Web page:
6. Low Physical Effort: Individuals should be able to make full use of a design with ease and negligible levels of fatigue. This looks like creating a design that allows users to keep their bodies in a neutral position while minimizing repetitive actions and the need for  prolonged physical effort.

7. Size and Space for Approach and Use: The design should be created with adequate sizing and spacing to ensure that the user can easily approach, reach, and operate the product or feature no matter their body size, posture, or mobility. Designs must ensure that all operation-critical elements are easily visible and comfortable for both seated and standing users, taking into consideration diverse hand sizes and grips. Adequate size and space should be provided to facilitate ease of use for users who rely on assistive devices or personal assistance.

These seven principles of UD are not simply a set of criteria to be met. It is not enough to merely ensure that a design is dotting all the I’s and crossing all the T’s when it comes to these guidelines. These principles should be integral to the design process. UD wants us to reimagine the way our world works, to consider how accessibility can shift the existing paradigms of our societies. At the core of UD is an acknowledgment that disability is a spectrum along which everyone exists. With time, age, and circumstance, it is likely that we will all experience changes in our abilities. UD recognizes that disability exists on a spectrum and can affect anyone at different points in their lives. Our physical and social environments tend not to accommodate variability, however, leaving sizable portions of our societies unable to fully enjoy the world around them. 

As English professor and disability rights advocate Jay Timothy Dolmage puts it, UD is an “ethics of liberation.” Our current status quo has created physical and invisible boundaries that bar persons with disabilities from entering certain spaces. They are told through the design of a product or area that they are not allowed in, that this wasn’t created for them. Understanding that this has been the reality for persons with disabilities for generations is critical to establishing accessibility as an actual material practice rather than an idealistic concept. Accessibility should be integrated into every part of the design process for a product or public space, not included as an afterthought.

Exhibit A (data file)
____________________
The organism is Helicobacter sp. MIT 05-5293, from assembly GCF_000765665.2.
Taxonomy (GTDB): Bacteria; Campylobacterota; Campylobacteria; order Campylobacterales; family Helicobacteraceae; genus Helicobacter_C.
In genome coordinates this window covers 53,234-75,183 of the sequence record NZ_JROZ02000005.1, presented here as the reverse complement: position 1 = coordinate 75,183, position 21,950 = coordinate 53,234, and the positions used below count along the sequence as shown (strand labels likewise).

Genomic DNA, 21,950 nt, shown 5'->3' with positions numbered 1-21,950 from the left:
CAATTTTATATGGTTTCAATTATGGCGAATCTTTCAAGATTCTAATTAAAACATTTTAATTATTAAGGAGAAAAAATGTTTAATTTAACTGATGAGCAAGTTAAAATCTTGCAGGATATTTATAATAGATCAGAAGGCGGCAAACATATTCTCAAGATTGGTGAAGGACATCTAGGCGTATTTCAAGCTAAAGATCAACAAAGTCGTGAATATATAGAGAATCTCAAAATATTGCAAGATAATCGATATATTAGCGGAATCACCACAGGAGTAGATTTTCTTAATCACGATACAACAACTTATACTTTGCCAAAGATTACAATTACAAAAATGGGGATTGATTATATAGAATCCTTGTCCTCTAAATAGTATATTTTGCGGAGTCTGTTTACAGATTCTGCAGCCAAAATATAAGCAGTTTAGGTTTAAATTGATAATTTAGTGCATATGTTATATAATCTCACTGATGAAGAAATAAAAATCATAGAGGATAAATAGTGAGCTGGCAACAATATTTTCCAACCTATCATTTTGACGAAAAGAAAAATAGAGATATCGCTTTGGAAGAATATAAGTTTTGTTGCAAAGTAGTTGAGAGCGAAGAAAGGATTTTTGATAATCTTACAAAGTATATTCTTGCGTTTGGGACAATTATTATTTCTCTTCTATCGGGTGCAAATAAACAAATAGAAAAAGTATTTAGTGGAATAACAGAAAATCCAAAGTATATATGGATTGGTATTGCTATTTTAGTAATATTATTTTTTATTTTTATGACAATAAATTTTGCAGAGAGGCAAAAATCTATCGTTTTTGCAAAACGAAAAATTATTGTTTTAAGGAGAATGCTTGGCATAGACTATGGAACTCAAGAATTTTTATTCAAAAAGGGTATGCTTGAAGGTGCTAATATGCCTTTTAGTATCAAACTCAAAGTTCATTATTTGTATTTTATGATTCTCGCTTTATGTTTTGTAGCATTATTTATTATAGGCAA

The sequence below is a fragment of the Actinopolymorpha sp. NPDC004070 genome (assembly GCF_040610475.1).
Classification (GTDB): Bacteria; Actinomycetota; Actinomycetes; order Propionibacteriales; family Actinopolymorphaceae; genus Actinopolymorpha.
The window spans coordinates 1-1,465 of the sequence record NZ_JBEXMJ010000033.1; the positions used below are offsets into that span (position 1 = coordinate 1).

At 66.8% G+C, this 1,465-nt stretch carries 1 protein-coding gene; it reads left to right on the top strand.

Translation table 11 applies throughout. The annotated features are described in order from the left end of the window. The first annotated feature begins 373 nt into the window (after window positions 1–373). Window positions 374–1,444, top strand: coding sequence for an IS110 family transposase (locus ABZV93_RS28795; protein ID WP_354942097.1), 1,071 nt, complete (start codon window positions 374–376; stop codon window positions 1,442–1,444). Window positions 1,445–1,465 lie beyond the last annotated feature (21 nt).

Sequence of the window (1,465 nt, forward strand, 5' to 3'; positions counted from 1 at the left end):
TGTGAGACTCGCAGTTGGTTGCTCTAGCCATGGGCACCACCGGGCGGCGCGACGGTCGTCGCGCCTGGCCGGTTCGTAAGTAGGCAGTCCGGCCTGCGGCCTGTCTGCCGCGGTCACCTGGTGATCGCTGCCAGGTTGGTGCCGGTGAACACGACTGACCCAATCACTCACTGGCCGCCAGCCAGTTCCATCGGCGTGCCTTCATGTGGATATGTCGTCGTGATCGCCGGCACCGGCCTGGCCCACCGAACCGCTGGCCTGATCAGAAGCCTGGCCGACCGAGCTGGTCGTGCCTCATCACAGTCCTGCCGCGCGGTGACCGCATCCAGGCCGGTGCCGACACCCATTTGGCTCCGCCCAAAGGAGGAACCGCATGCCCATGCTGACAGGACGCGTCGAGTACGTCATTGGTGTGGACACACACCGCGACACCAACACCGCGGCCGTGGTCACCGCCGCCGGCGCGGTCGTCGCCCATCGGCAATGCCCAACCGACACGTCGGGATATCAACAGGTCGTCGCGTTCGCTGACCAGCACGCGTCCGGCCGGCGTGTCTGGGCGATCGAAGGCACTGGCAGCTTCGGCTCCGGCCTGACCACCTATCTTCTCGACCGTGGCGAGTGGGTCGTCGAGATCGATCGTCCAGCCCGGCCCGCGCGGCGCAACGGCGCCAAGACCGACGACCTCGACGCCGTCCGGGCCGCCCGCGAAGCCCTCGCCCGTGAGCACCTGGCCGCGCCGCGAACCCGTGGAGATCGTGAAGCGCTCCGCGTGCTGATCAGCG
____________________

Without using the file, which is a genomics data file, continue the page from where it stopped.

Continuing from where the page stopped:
This belief is at the core of the UD framework. Utilizing UD as a guiding principle for design would thus promulgate inclusive accessibility as an intrinsic practice of the status quo. UD goes beyond a simple theoretical approach. It is about understanding that true accessibility and inclusivity requires embracing diversity in design. UD is a process of movement that envisions an adaptable present and future as a means of building community, agency, and dignity for everyone. 

 

References:

DOLMAGE, JAY TIMOTHY. “Universal Design.” In Academic Ableism: Disability and Higher Education, 115–52. University of Michigan Press, 2017. http://www.jstor.org/stable/j.ctvr33d50.7

National Disability Authority. n.d. “The 7 Principles.” Centre for Excellence in Universal Design. Accessed October 16, 2023. https://universaldesign.ie/what-is-universal-design/the-7-principles/

Jackson, Mary Ann. “Universal Design – Assisting Accessibility.” Sanctuary: Modern Green Homes, no. 25 (2013): 85–87. http://www.jstor.org/stable/sanctuary.25.85